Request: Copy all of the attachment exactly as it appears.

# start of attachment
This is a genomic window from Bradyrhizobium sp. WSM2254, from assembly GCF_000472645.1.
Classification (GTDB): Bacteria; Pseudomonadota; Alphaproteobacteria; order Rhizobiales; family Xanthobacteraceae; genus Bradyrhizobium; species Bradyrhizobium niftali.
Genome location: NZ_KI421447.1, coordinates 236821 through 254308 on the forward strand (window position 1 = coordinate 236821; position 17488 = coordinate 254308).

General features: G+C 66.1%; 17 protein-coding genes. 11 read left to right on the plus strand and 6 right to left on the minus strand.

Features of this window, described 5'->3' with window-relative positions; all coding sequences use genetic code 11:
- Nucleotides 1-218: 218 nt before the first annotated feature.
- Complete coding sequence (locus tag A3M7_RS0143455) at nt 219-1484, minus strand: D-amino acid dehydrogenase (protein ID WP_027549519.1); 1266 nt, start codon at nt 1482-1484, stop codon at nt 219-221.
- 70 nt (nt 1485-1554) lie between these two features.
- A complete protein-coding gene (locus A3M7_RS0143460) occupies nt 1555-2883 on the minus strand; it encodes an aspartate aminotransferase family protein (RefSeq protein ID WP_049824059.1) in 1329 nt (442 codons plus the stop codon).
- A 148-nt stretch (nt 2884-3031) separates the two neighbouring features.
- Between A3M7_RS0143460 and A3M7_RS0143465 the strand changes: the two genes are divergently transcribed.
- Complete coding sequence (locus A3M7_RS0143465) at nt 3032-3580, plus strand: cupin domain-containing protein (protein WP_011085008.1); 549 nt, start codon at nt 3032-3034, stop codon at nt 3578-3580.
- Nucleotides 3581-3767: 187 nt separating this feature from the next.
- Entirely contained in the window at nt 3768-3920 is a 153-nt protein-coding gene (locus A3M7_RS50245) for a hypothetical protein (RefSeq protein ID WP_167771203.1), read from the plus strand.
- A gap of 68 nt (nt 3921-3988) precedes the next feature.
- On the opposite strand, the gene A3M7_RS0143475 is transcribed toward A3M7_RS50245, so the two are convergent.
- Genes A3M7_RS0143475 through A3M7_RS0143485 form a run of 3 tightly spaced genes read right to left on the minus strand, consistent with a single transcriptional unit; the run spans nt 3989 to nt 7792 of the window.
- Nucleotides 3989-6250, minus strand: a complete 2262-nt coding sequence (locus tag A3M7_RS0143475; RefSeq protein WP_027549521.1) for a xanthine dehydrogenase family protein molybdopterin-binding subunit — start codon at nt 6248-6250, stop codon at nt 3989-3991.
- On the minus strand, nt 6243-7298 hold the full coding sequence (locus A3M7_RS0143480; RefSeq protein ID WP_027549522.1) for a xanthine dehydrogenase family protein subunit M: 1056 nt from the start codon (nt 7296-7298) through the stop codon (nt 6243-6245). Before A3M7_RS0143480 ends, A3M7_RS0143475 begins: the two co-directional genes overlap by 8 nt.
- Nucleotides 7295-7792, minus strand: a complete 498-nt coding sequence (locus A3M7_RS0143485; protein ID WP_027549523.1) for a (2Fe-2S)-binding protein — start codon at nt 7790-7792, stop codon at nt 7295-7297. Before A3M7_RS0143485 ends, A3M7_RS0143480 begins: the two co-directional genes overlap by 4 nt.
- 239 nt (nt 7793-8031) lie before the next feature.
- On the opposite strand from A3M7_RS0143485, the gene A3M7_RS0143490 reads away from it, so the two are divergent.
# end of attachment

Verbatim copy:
This is a genomic window from Bradyrhizobium sp. WSM2254, from assembly GCF_000472645.1.
Classification (GTDB): Bacteria; Pseudomonadota; Alphaproteobacteria; order Rhizobiales; family Xanthobacteraceae; genus Bradyrhizobium; species Bradyrhizobium niftali.
Genome location: NZ_KI421447.1, coordinates 236821 through 254308 on the forward strand (window position 1 = coordinate 236821; position 17488 = coordinate 254308).

General features: G+C 66.1%; 17 protein-coding genes. 11 read left to right on the plus strand and 6 right to left on the minus strand.

Features of this window, described 5'->3' with window-relative positions; all coding sequences use genetic code 11:
- Nucleotides 1-218: 218 nt before the first annotated feature.
- Complete coding sequence (locus tag A3M7_RS0143455) at nt 219-1484, minus strand: D-amino acid dehydrogenase (protein ID WP_027549519.1); 1266 nt, start codon at nt 1482-1484, stop codon at nt 219-221.
- 70 nt (nt 1485-1554) lie between these two features.
- A complete protein-coding gene (locus A3M7_RS0143460) occupies nt 1555-2883 on the minus strand; it encodes an aspartate aminotransferase family protein (RefSeq protein ID WP_049824059.1) in 1329 nt (442 codons plus the stop codon).
- A 148-nt stretch (nt 2884-3031) separates the two neighbouring features.
- Between A3M7_RS0143460 and A3M7_RS0143465 the strand changes: the two genes are divergently transcribed.
- Complete coding sequence (locus A3M7_RS0143465) at nt 3032-3580, plus strand: cupin domain-containing protein (protein WP_011085008.1); 549 nt, start codon at nt 3032-3034, stop codon at nt 3578-3580.
- Nucleotides 3581-3767: 187 nt separating this feature from the next.
- Entirely contained in the window at nt 3768-3920 is a 153-nt protein-coding gene (locus A3M7_RS50245) for a hypothetical protein (RefSeq protein ID WP_167771203.1), read from the plus strand.
- A gap of 68 nt (nt 3921-3988) precedes the next feature.
- On the opposite strand, the gene A3M7_RS0143475 is transcribed toward A3M7_RS50245, so the two are convergent.
- Genes A3M7_RS0143475 through A3M7_RS0143485 form a run of 3 tightly spaced genes read right to left on the minus strand, consistent with a single transcriptional unit; the run spans nt 3989 to nt 7792 of the window.
- Nucleotides 3989-6250, minus strand: a complete 2262-nt coding sequence (locus tag A3M7_RS0143475; RefSeq protein WP_027549521.1) for a xanthine dehydrogenase family protein molybdopterin-binding subunit — start codon at nt 6248-6250, stop codon at nt 3989-3991.
- On the minus strand, nt 6243-7298 hold the full coding sequence (locus A3M7_RS0143480; RefSeq protein ID WP_027549522.1) for a xanthine dehydrogenase family protein subunit M: 1056 nt from the start codon (nt 7296-7298) through the stop codon (nt 6243-6245). Before A3M7_RS0143480 ends, A3M7_RS0143475 begins: the two co-directional genes overlap by 8 nt.
- Nucleotides 7295-7792, minus strand: a complete 498-nt coding sequence (locus A3M7_RS0143485; protein ID WP_027549523.1) for a (2Fe-2S)-binding protein — start codon at nt 7790-7792, stop codon at nt 7295-7297. Before A3M7_RS0143485 ends, A3M7_RS0143480 begins: the two co-directional genes overlap by 4 nt.
- 239 nt (nt 7793-8031) lie before the next feature.
- On the opposite strand from A3M7_RS0143485, the gene A3M7_RS0143490 reads away from it, so the two are divergent.